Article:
Background: Lymphangioleiomyomatosis (LAM) is a disorder that affects women and is characterized by cystic lung destruction, chylous effusions, lymphangioleiomyomas, and angiomyolipomas. It is caused by proliferation of abnormal smooth muscle-like cells. Sirolimus is a mammalian target of rapamycin inhibitor that has been reported to decrease the size of neoplastic growths in animal models of tuberous sclerosis complex and to reduce the size of angiomyolipomas and stabilize lung function in humans.
Objective: To assess whether sirolimus therapy is associated with improvement in lung function and a decrease in the size of chylous effusions and lymphangioleiomyomas in patients with LAM.
Design: Observational study.
Setting: The National Institutes of Health Clinical Center.
Patients: 19 patients with rapidly progressing LAM or chylous effusions.
Intervention: Treatment with sirolimus.
Measurements: Lung function and the size of chylous effusions and lymphangioleiomyomas before and during sirolimus therapy.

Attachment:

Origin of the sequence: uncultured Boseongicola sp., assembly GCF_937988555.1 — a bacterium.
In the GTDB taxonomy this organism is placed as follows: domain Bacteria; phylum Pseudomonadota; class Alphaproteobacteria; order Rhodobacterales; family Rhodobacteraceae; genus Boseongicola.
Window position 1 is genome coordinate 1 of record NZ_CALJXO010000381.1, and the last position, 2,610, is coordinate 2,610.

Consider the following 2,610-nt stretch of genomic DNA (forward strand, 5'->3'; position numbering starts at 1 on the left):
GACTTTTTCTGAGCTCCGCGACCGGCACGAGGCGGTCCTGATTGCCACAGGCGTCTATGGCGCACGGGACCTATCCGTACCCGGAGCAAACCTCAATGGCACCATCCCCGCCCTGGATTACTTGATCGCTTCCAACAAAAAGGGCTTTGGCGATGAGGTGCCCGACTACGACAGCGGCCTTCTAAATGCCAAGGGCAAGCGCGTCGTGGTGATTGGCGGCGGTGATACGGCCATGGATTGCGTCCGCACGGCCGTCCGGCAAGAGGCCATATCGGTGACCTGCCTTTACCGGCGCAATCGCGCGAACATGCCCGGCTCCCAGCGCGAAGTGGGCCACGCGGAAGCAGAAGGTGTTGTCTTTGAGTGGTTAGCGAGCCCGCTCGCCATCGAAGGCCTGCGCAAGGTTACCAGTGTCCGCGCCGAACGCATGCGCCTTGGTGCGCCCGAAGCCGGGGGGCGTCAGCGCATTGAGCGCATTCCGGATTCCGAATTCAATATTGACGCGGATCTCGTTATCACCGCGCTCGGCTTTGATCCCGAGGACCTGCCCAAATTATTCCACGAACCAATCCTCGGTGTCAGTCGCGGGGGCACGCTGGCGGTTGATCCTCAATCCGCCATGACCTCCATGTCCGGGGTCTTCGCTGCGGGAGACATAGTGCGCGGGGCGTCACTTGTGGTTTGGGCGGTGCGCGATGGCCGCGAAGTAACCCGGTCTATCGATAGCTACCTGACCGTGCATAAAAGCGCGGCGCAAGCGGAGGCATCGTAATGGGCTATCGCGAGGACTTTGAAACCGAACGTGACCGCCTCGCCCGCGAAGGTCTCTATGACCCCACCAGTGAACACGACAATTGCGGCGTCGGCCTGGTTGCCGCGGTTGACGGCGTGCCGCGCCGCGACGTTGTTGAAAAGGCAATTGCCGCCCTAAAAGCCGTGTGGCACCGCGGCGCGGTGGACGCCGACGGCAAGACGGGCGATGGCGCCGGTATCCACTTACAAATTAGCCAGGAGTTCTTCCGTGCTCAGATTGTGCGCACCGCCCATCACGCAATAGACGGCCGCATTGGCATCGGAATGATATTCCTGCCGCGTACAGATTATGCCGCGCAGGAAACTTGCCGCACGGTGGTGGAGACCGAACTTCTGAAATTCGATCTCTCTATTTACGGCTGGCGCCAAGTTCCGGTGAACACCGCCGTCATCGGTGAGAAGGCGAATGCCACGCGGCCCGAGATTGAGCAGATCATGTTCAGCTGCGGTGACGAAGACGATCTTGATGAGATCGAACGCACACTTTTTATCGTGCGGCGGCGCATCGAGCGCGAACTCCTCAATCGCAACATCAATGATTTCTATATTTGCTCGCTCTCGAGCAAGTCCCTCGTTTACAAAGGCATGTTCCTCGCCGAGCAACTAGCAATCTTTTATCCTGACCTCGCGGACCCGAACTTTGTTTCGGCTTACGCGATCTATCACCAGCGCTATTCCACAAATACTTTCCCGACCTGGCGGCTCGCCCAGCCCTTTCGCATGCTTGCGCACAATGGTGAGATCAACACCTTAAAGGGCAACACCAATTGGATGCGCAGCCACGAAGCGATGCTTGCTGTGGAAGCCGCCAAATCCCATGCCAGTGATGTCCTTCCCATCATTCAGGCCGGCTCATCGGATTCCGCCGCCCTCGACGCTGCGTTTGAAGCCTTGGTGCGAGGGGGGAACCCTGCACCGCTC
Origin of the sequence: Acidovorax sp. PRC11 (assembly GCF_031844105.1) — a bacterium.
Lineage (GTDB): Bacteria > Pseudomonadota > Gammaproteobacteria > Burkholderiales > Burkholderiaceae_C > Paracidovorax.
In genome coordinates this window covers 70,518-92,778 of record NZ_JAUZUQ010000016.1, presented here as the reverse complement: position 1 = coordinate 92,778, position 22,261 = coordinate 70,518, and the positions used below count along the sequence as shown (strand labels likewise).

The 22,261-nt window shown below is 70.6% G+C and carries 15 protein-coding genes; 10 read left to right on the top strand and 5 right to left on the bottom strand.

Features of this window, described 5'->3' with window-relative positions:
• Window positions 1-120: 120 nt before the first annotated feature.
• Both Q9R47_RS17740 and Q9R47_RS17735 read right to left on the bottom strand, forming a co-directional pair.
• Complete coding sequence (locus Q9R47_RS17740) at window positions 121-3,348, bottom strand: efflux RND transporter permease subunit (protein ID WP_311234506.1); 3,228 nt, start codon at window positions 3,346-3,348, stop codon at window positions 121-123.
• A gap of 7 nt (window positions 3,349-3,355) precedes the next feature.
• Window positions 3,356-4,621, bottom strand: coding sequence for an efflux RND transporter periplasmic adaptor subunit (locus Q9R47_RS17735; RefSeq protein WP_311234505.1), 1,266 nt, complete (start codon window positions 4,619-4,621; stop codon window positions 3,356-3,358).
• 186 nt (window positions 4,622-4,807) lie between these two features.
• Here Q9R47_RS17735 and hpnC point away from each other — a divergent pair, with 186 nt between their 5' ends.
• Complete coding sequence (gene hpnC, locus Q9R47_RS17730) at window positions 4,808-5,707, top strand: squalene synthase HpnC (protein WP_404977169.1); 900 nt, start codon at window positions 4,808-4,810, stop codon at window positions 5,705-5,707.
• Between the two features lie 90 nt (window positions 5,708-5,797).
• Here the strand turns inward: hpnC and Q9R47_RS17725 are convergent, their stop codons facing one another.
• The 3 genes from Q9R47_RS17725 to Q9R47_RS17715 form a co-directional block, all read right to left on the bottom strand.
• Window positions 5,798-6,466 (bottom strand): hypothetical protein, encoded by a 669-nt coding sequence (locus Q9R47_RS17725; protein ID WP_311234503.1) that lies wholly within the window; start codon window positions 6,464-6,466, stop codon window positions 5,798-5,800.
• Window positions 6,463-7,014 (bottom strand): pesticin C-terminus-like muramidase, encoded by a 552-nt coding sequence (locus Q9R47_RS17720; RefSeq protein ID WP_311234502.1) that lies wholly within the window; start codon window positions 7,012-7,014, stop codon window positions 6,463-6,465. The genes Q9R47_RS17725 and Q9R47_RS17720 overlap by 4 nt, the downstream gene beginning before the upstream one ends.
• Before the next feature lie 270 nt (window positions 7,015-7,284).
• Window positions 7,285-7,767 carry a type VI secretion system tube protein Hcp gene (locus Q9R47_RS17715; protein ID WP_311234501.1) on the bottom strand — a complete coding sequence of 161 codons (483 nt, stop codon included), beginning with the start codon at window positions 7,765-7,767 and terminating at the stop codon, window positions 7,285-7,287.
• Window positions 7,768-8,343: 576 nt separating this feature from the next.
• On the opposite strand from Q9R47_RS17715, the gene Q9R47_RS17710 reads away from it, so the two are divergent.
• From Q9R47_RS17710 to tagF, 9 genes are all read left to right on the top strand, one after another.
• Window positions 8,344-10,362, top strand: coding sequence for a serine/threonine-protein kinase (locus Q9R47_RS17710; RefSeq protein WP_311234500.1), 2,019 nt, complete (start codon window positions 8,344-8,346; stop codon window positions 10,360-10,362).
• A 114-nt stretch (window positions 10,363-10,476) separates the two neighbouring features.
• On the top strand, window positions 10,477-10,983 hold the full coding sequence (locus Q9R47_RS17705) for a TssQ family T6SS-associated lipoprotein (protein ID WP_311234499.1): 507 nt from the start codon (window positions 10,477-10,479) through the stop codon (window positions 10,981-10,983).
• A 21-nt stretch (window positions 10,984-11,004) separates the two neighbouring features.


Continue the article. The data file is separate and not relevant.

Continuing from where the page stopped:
Results: Over a mean of 2.5 years before beginning sirolimus therapy, the mean (±SE) FEV1 decreased by 2.8%±0.8% predicted and diffusing capacity of the lung for carbon monoxide (Dlco) decreased by 4.8%±0.9% predicted per year. In contrast, over a mean of 2.6 years of sirolimus therapy, the mean (±SE) FEV1 increased by 1.8%±0.5% predicted and Dlco increased by 0.8%±0.5% predicted per year (P<0.001). After beginning sirolimus therapy, 12 patients with chylous effusions and 11 patients with lymphangioleiomyomas experienced almost complete resolution of these conditions. In 2 of the 12 patients, sirolimus therapy enabled discontinuation of pleural fluid drainage.
Limitations: This was an observational study. The resolution of effusions may have affected improvements in lung function.
Conclusion: Sirolimus therapy is associated with improvement or stabilization of lung function and reduction in the size of chylous effusions and lymphangioleiomyomas in patients with LAM.
Primary funding source: Intramural Research Program, National Heart, Lung, and Blood Institute, National Institutes of Health.